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The M factor in Malaysian politics

By Brian Gomez - posted Tuesday, 21 November 2006

For 22 years Malaysia’s political and economic fortunes were determined by the authoritarian and tough-minded Dr Mahathir Mohamad.

A succession of Australian prime ministers had angry exchanges with Dr M, as many Malaysians know him, but these days his barbs are aimed at his chosen successor, Abdullah Badawi.

Bob Hawke was among the first to get bilateral relations off on a wrong footing when he infuriated Dr Mahathir by describing as “barbaric” Malaysia’s hanging of two convicted Australian drug addicts.


More famously Paul Keating brought relations to a low by describing Dr M as “recalcitrant” after he had refused to attend the first APEC Summit in Seattle, US.

One Malay language newspaper picked its best equivalent term as “kurang ajar”, which translates into a highly derogatory equivalent of “ill-educated and ill-mannered”, infuriating many Malaysians at the time.

When he stepped down as prime minister three years ago, he had been dubbed “Father of Modernisation” and was widely admired by Malaysians for his outspoken criticism of western mores and attitudes.

Australia’s leadership was relieved when Dr Mahathir made way for his long-standing deputy, Abdullah Badawi, known to be friendlier towards Australia.

Dr Mahathir, who turned 80 last December, has turned his acerbic tongue on his anointed successor, publicly stating that he had made a wrong choice. The affable and mild-mannered Abdullah has tried hard not to get caught up in a war-of-words but a recent meeting between them has failed to achieve a peaceful outcome.

In Dr Mahathir’s eyes, Abdullah has been failing the nation because he is not an adherent to his predecessor’s penchant for grandiose projects such as the troubled Malaysian-made Proton car, the country’s fibre optic information technology backbone and the highly successful Petronas twin towers that for a brief period was the world’s tallest building.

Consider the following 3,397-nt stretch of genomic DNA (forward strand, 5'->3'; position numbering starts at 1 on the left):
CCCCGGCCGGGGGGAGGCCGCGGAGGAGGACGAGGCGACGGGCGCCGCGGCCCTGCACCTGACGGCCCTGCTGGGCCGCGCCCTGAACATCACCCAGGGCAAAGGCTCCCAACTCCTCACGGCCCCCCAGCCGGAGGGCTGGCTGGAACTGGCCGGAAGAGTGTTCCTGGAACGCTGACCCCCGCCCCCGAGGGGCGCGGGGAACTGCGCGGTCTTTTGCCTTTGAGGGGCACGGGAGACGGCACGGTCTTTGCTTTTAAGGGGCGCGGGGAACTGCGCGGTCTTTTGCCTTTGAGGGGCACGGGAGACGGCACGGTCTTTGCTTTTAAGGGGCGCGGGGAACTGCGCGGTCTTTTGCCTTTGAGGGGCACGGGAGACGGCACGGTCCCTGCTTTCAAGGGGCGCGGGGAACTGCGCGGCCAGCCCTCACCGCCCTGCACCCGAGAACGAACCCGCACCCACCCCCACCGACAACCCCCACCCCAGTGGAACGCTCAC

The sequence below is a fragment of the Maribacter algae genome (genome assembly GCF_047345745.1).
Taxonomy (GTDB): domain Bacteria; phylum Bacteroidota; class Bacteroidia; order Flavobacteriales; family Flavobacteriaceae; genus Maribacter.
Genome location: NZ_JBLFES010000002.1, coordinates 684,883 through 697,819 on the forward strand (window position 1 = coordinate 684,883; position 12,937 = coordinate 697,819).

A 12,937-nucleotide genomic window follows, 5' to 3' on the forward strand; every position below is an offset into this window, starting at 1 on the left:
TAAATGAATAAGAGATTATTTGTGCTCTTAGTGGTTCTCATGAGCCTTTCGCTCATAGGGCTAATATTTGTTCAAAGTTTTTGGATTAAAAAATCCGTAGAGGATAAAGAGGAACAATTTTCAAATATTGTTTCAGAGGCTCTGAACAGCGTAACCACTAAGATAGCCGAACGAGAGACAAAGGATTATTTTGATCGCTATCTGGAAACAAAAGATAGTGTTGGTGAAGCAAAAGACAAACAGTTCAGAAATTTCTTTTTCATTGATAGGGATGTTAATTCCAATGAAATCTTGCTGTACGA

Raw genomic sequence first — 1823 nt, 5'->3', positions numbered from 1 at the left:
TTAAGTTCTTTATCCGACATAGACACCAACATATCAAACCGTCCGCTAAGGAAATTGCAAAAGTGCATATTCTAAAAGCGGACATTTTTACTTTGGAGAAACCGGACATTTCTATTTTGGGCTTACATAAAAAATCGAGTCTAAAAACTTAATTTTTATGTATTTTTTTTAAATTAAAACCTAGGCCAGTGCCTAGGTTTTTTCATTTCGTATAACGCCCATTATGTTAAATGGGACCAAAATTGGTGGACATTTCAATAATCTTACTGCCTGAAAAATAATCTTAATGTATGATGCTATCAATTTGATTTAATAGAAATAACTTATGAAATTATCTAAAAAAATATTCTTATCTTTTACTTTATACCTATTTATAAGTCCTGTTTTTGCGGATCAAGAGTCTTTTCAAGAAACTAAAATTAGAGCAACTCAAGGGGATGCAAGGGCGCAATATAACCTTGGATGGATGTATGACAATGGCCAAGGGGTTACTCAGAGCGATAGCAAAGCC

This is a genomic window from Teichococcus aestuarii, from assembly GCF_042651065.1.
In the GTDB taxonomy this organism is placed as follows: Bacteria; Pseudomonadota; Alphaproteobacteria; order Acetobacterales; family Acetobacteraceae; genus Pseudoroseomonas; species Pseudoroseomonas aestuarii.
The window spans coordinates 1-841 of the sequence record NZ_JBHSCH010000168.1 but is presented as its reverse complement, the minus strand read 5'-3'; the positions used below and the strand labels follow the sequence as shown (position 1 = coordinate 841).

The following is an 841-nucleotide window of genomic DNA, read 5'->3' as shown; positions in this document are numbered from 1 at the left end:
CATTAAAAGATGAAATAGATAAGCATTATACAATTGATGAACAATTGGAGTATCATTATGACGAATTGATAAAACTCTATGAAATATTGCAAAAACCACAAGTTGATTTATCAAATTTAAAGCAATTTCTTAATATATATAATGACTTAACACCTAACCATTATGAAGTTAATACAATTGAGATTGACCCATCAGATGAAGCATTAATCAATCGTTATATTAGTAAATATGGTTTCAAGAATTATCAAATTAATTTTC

Most of all he is annoyed that Malaysia’s fifth prime minister - August 31, 2007 is the country’s 50th independence anniversary - has refused to complete a futurist bridge linking the southern state of Johore to neighbouring Singapore.

Following the peace meeting recently, Dr Mahathir issued an open letter to the citizens of Malaysia signed by “Malaysian citizen and commoner”. Dr Mahathir does not hold back, accusing his successor of creating a police state with “action taken against anyone who criticises the prime minister” and adding that “a climate of fear has enveloped this country”.

“The current prime minister cannot at all be commented upon, criticised or advised. He is almost a saint who is free from any human weaknesses or wrongs.

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First published in Asia Watch in The National, PNG in November 2006.

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About the Author

Brian Gomez is based in Sydney and is Asia-Pacific editor for The National , a daily newspaper in Papua New Guinea. He also contributes a regular column to, a Perth-based website. Brian has worked as a journalist in Australia, Papua New Guinea, Singapore and Malaysia and has a special interest in development issues.

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Creative Commons LicenseThis work is licensed under a Creative Commons License.

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